[We have taken this article from Western Digital as it is a clear exposition of a problem, and a response to it, that can save needless ATA RAID array problems caused by duplicate responsibilities for error recovery]

Meeting the demands of the enterprise environment means finding ways to improve performance, improve compatibility, decrease down time and reduce total cost of ownership. To that end, Western Digital has introduced Time-Limited Error Recovery (TLER) in its WD Caviar RAID Edition (RE) hard drives to improve coordinated error handling between hard drives and RAID controllers.

The Problem
Desktop hard drives are designed under the assumption there is no RAID card and desktop drives include error correction such as the ability to handle write errors and reallocate around bad blocks (all hard drives do this). During error correction, desktop hard drives do not issue error messages or respond to commands by adapters. Desktop hard drives are designed with the assumption they should do everything possible to complete error correction (the design assumes there is no RAID controller to help with error recovery). The difficulty comes when error correction takes longer than 8 seconds and RAID controllers assume the non-responding disk has failed and the RAID controller drops the hard drive from the RAID volume.

ATA drives being “dropped” from a RAID volume was an often-heard complaint, regardless of manufacturer of the hard drive. This error handling “mis-coordination” is encountered when drives are under a high I/O load such as a video surveillance server, a busy e-mail server, or a busy web server. Under high I/O load, the length of time needed to recover increases and the probability of an error recovery exceeding the typical 8-second RAID timeout is significantly increased.

When a drive is under a continuous I/O load and performs its own error recovery, it can easily exceed 8 seconds. During that time, the normal desktop hard drive does not respond. RAID cards will typically wait 8 seconds for a drive to respond, and if the drive does not respond, RAID cards are programmed to take action. The “mis-coordination” of error handling between hard drives and RAID cards occurs when desktop drives are programmed to take responsibility for all error recovery, while RAID cards are also programmed to take responsibility for error recovery.

The consequences of this mis-coordinated error handling are significant. After the drive has been dropped from the RAID volume, the RAID volume runs in degraded mode until a replacement drive is supplied. After a replacement drive is supplied, assuming it is configured as a RAID 5 volume, the RAID volume must be rebuilt from parity data.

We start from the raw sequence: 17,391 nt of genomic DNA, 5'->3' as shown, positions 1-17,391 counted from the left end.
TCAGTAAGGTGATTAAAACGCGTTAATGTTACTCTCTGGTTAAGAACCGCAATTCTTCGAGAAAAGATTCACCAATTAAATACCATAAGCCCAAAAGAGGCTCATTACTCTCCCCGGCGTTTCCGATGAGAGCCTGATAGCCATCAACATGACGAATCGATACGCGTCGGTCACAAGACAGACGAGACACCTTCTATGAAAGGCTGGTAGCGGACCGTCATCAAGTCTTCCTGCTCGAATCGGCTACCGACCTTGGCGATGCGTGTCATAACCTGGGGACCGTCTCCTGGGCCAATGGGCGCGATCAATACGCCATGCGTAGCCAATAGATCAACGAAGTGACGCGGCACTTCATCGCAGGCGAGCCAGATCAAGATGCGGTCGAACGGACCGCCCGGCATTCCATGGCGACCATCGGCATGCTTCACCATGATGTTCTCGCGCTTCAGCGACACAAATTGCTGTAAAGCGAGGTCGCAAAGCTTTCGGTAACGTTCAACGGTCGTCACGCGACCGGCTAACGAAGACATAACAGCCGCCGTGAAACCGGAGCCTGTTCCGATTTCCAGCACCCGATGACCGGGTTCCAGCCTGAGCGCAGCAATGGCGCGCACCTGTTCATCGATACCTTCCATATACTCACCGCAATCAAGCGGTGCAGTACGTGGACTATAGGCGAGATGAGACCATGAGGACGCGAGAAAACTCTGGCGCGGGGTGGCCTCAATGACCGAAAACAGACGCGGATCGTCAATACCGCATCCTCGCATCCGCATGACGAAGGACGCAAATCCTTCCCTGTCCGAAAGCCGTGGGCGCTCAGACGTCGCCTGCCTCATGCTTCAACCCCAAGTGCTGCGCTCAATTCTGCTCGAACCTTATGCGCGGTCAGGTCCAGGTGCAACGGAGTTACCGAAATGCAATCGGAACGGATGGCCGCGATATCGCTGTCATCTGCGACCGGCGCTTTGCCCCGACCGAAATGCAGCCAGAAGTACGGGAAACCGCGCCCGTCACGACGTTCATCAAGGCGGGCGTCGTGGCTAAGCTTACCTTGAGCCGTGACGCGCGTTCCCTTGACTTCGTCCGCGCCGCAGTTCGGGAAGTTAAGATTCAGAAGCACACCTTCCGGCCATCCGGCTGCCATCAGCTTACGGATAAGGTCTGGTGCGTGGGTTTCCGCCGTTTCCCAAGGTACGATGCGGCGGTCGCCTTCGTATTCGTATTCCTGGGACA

While the RAID volume is running in degraded mode (parity recovery mode), the disks work harder as they must process the normal I/O load and process the parity I/O. This further increases the likelihood that an error recovery will exceed 8 seconds. Also, once the dropped drive is replaced, the RAID volume must be rebuilt. For large volumes (one to 10 terabytes), this rebuild process can take hours to days. Like driving a car without a spare tire, if another drive fails, all data on the volume is lost. The probability of this happening is increased when all drives work harder to handle both the normal I/O load and the parity rebuild I/O load.

The Answer
Hard drives designed for servers are designed with the assumption there is a RAID controller present and some coordination of error management must occur. Western Digital has delivered that coordinated error management in the form of “Time Limited Error Recovery” (TLER).

TLER-capable hard drives will perform the normal error recovery and after seven seconds, the drive will issue an error message to the RAID controller and the drive will defer the error recovery task until a later time. With coordinated error handling, the hard drive is not dropped from the RAID array, thereby avoiding the entire RAID recovery, replacement, rebuild, and return experience.

The error handling is further coordinated between the TLER-capable hard drive and the RAID card. The TLER-capable drive will respond without waiting for the error to be resolved. RAID cards are very capable of handling this with a combination of parity protection and journaling. The RAID card flags the error in the error log and will proceed to deliver data using parity protection until the drive retries its own error recovery and corrects the error. This is quite similar to error management proven in SCSI-RAID for many years. It is important to realize TLER hard drives should not be used in non-RAID environments.

Conclusion
TLER improves up-time and reduces hard drive error recovery fallout by limiting the time the drive spends in error recovery, and allowing RAID adapters to properly perform their intended function. This provides increased performance, improved availability and lower total cost of ownership in RAID arrays.

Written by Hubbert Smith, director of enterprise marketing – Western Digital.